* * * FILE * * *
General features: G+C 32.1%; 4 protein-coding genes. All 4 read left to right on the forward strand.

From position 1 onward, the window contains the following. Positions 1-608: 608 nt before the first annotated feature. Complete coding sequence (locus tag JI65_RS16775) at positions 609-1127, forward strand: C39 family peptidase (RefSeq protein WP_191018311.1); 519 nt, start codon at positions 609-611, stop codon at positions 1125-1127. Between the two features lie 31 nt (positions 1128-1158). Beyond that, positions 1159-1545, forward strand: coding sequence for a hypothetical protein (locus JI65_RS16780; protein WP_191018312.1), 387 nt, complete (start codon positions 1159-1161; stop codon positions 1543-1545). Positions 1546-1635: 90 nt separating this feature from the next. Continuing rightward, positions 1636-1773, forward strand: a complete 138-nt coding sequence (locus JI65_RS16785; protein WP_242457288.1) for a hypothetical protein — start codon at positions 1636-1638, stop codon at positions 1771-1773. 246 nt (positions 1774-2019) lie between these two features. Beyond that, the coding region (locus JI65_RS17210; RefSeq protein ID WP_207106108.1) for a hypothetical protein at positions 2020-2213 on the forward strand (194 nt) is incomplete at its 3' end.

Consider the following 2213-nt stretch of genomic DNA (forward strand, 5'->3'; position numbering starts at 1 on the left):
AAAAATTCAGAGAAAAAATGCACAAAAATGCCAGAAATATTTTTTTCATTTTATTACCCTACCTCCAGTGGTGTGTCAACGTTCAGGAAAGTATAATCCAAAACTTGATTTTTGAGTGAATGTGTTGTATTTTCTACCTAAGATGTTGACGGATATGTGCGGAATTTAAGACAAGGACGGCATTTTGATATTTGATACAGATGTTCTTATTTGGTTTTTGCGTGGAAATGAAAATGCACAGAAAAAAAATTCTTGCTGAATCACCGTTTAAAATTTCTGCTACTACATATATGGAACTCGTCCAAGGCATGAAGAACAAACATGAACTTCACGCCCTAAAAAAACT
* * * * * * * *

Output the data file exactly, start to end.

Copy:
General features: G+C 32.1%; 4 protein-coding genes. All 4 read left to right on the forward strand.

From position 1 onward, the window contains the following. Positions 1-608: 608 nt before the first annotated feature. Complete coding sequence (locus tag JI65_RS16775) at positions 609-1127, forward strand: C39 family peptidase (RefSeq protein WP_191018311.1); 519 nt, start codon at positions 609-611, stop codon at positions 1125-1127. Between the two features lie 31 nt (positions 1128-1158). Beyond that, positions 1159-1545, forward strand: coding sequence for a hypothetical protein (locus JI65_RS16780; protein WP_191018312.1), 387 nt, complete (start codon positions 1159-1161; stop codon positions 1543-1545). Positions 1546-1635: 90 nt separating this feature from the next. Continuing rightward, positions 1636-1773, forward strand: a complete 138-nt coding sequence (locus JI65_RS16785; protein WP_242457288.1) for a hypothetical protein — start codon at positions 1636-1638, stop codon at positions 1771-1773. 246 nt (positions 1774-2019) lie between these two features. Beyond that, the coding region (locus JI65_RS17210; RefSeq protein ID WP_207106108.1) for a hypothetical protein at positions 2020-2213 on the forward strand (194 nt) is incomplete at its 3' end.

Consider the following 2213-nt stretch of genomic DNA (forward strand, 5'->3'; position numbering starts at 1 on the left):
AAAAATTCAGAGAAAAAATGCACAAAAATGCCAGAAATATTTTTTTCATTTTATTACCCTACCTCCAGTGGTGTGTCAACGTTCAGGAAAGTATAATCCAAAACTTGATTTTTGAGTGAATGTGTTGTATTTTCTACCTAAGATGTTGACGGATATGTGCGGAATTTAAGACAAGGACGGCATTTTGATATTTGATACAGATGTTCTTATTTGGTTTTTGCGTGGAAATGAAAATGCACAGAAAAAAAATTCTTGCTGAATCACCGTTTAAAATTTCTGCTACTACATATATGGAACTCGTCCAAGGCATGAAGAACAAACATGAACTTCACGCCCTAAAAAAACT